That Filipinos are always late or have a skewed sense of time has become an accepted fact, though not necessarily true or a good value to emulate. We should put a stop to the concept of “Filipino time” which loosely means being late and which gives the impression that we are not considerate of the time of other people. With the changing pace of doing business, the stress on punctuality as a social value has become very essential.
In a forum of the Department of Science and Technology about two years, the Philippine Standard Time was discussed by Engr. Lolita Vinalay, chief meteorological officer of the Philippine Atmospheric Geophysical and Astronomical Administration-Butuan, to various government agencies in the region. She stressed the importance of synchronizing time as “every minute or even second matters in going to school, catching flights or disaster operations.”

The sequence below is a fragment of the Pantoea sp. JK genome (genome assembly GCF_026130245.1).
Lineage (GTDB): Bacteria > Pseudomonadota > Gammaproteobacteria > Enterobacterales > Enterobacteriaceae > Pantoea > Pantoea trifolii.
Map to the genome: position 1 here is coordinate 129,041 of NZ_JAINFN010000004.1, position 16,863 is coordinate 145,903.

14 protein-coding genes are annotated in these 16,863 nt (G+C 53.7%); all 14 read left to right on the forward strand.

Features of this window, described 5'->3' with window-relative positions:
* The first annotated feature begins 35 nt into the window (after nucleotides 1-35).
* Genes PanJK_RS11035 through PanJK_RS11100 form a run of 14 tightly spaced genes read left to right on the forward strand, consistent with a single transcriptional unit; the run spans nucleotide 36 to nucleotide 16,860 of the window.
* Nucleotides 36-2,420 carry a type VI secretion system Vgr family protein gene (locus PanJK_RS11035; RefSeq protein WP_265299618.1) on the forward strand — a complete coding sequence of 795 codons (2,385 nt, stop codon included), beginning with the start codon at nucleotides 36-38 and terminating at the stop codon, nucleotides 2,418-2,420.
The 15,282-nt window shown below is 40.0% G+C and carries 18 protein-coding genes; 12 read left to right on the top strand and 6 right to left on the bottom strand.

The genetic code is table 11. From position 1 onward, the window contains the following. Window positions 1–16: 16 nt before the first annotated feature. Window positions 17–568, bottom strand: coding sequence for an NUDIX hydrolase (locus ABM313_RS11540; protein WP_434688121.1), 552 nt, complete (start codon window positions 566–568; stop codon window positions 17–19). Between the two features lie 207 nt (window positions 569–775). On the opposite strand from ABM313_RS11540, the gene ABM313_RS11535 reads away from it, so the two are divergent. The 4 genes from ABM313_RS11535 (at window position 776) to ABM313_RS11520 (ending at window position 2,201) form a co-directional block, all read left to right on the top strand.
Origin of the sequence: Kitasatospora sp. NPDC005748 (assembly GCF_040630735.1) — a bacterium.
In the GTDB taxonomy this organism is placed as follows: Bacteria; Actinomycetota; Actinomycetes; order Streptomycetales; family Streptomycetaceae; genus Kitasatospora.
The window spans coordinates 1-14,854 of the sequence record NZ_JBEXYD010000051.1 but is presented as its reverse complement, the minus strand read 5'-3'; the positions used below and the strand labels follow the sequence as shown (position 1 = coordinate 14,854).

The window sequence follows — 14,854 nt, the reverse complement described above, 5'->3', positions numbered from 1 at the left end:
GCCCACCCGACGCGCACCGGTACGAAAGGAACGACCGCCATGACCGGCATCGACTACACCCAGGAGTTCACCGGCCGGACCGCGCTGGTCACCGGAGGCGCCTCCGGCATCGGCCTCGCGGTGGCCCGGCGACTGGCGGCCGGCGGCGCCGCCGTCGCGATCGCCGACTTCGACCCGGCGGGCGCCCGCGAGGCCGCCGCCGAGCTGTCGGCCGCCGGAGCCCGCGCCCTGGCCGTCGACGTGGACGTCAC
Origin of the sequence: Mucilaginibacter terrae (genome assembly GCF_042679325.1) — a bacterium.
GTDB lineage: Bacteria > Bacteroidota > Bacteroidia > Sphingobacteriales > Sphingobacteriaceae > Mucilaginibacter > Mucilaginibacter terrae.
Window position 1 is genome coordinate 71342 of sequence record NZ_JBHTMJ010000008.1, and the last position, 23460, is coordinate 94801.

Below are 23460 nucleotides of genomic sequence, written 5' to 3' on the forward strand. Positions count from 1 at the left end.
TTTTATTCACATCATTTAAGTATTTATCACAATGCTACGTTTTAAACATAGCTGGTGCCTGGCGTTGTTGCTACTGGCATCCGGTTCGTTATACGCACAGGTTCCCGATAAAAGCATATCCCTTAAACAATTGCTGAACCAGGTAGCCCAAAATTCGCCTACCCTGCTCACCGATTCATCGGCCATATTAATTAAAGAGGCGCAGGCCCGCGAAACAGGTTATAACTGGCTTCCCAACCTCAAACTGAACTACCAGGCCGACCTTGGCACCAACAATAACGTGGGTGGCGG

The DOST Information office said that in 2011, the department launched “Juan Time”, a campaign to eradicate the concept of “Filipino Time” and encourage everyone to follow a single time standard. This soon became law through Republic Act 10535, also known as “The Philippine Standard Time (PST) Act of 2013.”
Setting a synchronized time is just one aspect in our effort to stress punctuality. We need to make being on time a habit starting at home. Inculcating to children the importance of punctuality not only in dealing with other people but also within the family will instill in them respect for the time of others.
- Exec: Davao light spending P1.85-B in capex in 2021
- Microsoft unveils immersive education solutions to inspire educators in reimagining learning experiences
- Damosa, IWG unveil franchise partnership
- EDITORIAL | The community press today
- STATEMENT | Ending violence and ensuring jobs and rights for Filipina OFWs
- City In Photos
- HONORING MY MOTHER | Automatic writing
- Philippine Media Statement On the Anti-Terrorism Act of 2020
- Editorial Cartoon of the Day
- City In Photos